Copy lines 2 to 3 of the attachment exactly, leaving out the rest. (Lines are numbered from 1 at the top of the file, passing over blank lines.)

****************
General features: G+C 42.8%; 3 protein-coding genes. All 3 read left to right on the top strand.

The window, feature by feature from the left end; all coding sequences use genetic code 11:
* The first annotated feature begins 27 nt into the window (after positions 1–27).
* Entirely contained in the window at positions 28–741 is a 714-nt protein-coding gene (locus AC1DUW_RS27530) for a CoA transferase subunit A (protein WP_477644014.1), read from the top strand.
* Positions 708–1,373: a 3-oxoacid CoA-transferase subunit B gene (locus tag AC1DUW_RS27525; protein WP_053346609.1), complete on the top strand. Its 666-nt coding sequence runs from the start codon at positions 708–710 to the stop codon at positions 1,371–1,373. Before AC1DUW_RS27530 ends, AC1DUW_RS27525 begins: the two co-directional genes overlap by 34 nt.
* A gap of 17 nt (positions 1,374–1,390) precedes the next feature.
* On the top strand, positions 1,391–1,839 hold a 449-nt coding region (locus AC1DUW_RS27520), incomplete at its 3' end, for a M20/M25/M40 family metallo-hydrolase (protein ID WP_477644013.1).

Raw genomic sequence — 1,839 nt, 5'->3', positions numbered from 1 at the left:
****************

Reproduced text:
The window, feature by feature from the left end; all coding sequences use genetic code 11:
* The first annotated feature begins 27 nt into the window (after positions 1–27).